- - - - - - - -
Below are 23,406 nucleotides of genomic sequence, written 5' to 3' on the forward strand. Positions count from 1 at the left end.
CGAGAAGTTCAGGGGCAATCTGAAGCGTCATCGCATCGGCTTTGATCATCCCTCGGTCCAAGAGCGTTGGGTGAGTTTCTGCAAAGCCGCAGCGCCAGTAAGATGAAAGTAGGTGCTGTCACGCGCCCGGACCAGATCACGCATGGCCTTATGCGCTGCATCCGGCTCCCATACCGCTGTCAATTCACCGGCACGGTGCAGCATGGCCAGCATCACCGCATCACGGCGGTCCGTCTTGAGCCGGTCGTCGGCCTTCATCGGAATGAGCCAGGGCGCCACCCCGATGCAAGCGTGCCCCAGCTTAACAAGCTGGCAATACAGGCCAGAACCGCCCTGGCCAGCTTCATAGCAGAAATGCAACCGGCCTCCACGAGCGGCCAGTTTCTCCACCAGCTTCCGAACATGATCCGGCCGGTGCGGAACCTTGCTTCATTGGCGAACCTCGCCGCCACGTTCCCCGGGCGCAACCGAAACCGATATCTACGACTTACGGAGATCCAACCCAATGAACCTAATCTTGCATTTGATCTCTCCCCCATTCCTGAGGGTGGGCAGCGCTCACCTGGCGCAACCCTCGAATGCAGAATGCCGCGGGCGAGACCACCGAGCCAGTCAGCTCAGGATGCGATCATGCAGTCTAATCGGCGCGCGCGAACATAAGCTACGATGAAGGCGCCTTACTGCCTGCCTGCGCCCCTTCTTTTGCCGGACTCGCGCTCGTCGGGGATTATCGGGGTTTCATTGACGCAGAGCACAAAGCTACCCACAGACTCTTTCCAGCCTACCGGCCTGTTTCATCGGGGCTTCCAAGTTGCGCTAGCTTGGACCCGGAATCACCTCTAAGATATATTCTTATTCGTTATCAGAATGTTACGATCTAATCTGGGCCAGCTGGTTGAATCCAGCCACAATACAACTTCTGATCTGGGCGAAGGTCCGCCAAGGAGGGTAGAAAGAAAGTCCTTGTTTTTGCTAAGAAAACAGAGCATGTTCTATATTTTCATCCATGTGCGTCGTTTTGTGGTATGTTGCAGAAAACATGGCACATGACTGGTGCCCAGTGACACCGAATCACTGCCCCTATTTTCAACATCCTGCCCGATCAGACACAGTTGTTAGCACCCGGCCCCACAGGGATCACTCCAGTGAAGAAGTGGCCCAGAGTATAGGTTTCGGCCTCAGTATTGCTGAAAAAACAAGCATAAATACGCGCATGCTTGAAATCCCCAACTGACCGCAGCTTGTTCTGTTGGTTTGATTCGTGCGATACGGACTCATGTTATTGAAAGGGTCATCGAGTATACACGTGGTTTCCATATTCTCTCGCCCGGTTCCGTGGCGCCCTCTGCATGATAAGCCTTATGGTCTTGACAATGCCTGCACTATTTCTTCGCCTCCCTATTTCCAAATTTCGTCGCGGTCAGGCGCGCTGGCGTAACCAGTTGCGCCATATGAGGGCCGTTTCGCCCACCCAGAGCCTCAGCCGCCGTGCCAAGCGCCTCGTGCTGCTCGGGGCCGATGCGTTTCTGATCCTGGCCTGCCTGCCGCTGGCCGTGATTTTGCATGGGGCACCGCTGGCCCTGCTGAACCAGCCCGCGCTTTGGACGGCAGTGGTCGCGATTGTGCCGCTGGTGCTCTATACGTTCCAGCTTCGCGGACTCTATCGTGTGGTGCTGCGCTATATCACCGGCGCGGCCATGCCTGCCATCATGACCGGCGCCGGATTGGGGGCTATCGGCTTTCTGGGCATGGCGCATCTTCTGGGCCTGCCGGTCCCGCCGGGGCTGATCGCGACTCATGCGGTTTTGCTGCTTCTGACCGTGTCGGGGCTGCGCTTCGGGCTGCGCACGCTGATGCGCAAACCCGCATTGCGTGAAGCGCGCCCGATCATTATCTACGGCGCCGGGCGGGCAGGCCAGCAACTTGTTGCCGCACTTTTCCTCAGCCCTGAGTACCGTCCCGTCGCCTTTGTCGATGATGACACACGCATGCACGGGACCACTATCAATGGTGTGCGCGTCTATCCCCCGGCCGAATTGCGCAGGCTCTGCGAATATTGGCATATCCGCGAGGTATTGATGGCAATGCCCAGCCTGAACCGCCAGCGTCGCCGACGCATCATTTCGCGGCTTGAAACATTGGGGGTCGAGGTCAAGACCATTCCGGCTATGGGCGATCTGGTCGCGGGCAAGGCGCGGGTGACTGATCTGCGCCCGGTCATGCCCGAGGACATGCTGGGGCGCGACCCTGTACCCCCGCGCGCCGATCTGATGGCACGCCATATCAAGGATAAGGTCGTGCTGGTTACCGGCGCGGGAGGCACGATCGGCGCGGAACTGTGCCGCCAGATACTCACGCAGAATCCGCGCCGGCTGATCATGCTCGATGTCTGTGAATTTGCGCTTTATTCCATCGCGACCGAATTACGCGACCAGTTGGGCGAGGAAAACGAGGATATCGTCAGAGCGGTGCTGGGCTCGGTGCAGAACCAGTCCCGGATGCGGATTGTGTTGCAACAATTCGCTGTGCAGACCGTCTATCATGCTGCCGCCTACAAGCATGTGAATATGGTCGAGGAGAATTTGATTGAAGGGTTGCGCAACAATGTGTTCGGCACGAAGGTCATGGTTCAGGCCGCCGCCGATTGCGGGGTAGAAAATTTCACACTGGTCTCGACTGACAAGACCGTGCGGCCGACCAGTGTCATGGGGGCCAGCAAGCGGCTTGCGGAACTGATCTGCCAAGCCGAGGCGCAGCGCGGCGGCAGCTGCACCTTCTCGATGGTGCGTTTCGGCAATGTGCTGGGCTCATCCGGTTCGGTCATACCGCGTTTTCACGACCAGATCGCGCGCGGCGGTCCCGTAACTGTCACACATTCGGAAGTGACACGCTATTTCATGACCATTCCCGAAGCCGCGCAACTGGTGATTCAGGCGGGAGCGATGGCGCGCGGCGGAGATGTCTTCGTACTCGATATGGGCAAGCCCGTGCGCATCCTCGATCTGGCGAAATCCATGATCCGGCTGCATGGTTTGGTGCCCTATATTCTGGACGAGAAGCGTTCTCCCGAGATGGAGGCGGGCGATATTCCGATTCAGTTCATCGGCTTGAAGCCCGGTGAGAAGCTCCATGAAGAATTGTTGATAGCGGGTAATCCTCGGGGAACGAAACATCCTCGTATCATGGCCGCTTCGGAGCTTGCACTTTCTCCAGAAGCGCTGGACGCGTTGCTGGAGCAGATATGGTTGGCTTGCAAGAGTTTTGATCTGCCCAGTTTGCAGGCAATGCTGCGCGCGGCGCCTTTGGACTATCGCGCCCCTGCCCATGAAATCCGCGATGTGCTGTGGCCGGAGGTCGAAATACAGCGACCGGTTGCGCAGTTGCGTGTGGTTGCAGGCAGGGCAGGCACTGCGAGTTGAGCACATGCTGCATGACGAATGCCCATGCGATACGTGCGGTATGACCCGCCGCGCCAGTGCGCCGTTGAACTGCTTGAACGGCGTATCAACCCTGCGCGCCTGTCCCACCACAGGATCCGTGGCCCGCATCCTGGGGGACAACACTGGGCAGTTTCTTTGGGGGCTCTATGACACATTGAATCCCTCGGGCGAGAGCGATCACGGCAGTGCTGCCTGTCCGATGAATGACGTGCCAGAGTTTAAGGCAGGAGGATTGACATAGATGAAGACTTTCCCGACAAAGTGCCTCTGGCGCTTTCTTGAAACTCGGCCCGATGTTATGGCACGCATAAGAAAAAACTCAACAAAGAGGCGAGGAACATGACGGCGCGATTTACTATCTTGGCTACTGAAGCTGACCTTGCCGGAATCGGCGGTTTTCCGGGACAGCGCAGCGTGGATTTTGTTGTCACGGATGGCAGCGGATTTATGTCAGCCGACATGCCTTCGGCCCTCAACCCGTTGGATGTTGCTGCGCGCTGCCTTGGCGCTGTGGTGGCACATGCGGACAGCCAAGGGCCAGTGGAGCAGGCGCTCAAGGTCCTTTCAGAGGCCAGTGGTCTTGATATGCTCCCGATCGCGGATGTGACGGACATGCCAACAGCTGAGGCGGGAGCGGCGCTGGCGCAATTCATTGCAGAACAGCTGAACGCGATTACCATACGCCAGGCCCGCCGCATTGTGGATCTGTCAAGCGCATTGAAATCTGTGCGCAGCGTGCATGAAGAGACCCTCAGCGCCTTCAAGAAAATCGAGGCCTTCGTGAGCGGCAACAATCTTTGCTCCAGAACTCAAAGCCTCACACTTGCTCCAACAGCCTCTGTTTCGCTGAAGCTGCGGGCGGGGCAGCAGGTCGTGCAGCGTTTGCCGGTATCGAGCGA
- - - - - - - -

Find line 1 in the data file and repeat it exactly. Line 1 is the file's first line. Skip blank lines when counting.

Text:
Below are 23,406 nucleotides of genomic sequence, written 5' to 3' on the forward strand. Positions count from 1 at the left end.